For this reason, a junzi is inevitably alert when alone. Zengzi said, “Ten eyes see and ten hands point: how austere!”

Wealth graces one’s home; virtue graces one’s person: when the mind is broad the body is full.

Therefore the junzi inevitably makes his intentions perfectly genuine.

4. Commentary on “Balancing one’s mind.”

Concerning the phrase, “refining one’s person lies in balancing one’s mind”:
If one possesses anger and resentment one’s mind will not be fully balanced. If one is in fear one’s mind will not be balanced. If one takes pleasure in delights one’s mind will not be balanced. If one is anxious and fretful one’s mind will not be balanced.
When the mind is not focused one does not see what one is looking at, hear what one is listening to, or know the taste of the food one eats.

Once again, the text gives a clear analogy drawn from ordinary life to convey the symptoms of a moral capacity or defect. To grasp the shared experiential background that the text is counting on readers to possess, it’s important here to refer to one’s own encounters with times when fear, anger, pleasure, or lust may have screened the senses from awareness of their surroundings or sensual encounters.

This is the meaning of the phrase, “refining one’s person lies in balancing one’s mind.”

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5. Commentary on “Refining one’s person.”

Concerning the phrase, “aligning one’s household lies in refining one’s person”:

When people come to those for whom they hold kinlike affection they are partial.
When they come to those whom they view as base and evil they are partial.
When they come to those whom they revere with awe they are partial.
When they come to those whom they pity and feel sorrow for they are partial.
When they come to those whom they disdain and hold in contempt they are partial.

Thus it is rare to find in the world one who can
love, but know the bad points of those he loves;
hate, but know the good points of those he hates.

Here is a shared defect of prejudice that most, or perhaps all of us can discover in our own experience, particularly, perhaps, the live knowledge of the good points of those we may hate. Note that the list in the paragraph preceding this covers a very broad range of partiality – the goal is clarity of awareness and fairness in response, not simple good-heartedness. It relates to the model of the “unblindered mind” we see in Xunzi.

Thus the saying goes,
“None know their children’s faults;
none know when their seedlings have reached their limit.”

This is the meaning of the phrase, “aligning one’s household lies in refining one’s person.”

6. Commentary on “Aligning one’s household.”

Concerning the phrase, “to order one’s state one must first align one’s household”:

There are none who cannot instruct their households but can instruct others. Hence the junzi perfects the teaching in his state without leaving his household.

Filiality is what one takes to serve one’s ruler.
The behavior of the younger brother is what one takes to serve one’s elders.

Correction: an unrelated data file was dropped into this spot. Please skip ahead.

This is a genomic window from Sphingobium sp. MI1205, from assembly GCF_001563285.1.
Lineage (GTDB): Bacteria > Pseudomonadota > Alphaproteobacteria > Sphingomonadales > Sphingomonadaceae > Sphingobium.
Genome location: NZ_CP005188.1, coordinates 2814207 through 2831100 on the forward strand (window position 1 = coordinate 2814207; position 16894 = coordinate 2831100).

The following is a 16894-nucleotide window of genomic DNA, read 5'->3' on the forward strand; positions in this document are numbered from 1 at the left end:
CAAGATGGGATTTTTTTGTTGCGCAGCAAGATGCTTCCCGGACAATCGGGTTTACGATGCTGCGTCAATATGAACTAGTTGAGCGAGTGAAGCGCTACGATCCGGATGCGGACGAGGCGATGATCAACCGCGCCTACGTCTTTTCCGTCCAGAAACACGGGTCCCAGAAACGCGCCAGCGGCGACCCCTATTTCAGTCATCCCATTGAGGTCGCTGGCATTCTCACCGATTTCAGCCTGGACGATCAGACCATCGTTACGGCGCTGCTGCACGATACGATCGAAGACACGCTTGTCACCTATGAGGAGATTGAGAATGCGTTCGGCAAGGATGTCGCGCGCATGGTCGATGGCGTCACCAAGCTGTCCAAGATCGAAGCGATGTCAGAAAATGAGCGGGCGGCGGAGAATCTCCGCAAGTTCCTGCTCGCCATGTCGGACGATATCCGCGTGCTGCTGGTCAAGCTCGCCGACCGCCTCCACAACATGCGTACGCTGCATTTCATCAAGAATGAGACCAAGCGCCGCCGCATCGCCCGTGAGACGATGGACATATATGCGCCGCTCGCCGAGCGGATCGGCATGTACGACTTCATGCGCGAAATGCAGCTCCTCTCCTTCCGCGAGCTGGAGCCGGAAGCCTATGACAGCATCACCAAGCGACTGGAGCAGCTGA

Kindness is what one takes to preside over the masses.

This is one of the clearest expressions we find of the idea that the family context is the training ground for mastering the skills of role playing that are necessary to be truly human and fit to contribute to the social world.

The Announcement of Kang says,
“Be it like tending a newborn babe.”

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If one genuinely seeks the way to do so in one’s own mind,
though one may miss the mark, one will not be far off.
There has never been one who learned to raise a child before marrying.

The Poetry says,

The cherry tree with blossoms fresh,
And leafy branches flourishing. This lady is off to be married,
May she make a good mate.

Only after there is a good mate may one instruct the people of one’s state.

The Poetry says,
Elder and younger, fit brothers.

Only after one’s brothers are fit may one instruct the people of one’s state.

The Poetry says,
With flawless aspect
Rectify the four states.

Only after those who act as fathers, sons, elder and younger brothers are adequate to serve as exemplars will the people emulate them.

This is the meaning of the phrase, “to order one’s state one must first align one’s household.”

7-8. Commentary on “Ordering one’s state and setting the world at peace.”

Concerning the phrase, “Setting the world at peace lies in ordering the state”:

When the ruler treats the elderly as the elderly should be treated,
the people rise up with filiality.

When the ruler treats his elders as elders should be treated
the people rise up with behavior fitting the younger.

When the ruler treats the orphaned with compassion
the people do not turn their backs.

Hence the ruler fulfills the dao of the carpenter’s square.

What you detest in your superior
do not employ upon your subordinates.

What you detest in your subordinates
do not employ to serve your superior.

What you detest in those who are before you
do not employ to lead those behind you.

What you detest in those who are behind you
do not employ to follow those before you.

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What you detest in him on your right
do not employ when engaged with him on your left.

What you detest in him on your left
do not employ when engaged with him on your right.

This is the dao of the carpenter’s square.

The Poetry says,
Happy the junzi! Father and mother of the people.

To love what the people love and hate what the people hate –this is the “father and mother of the people.”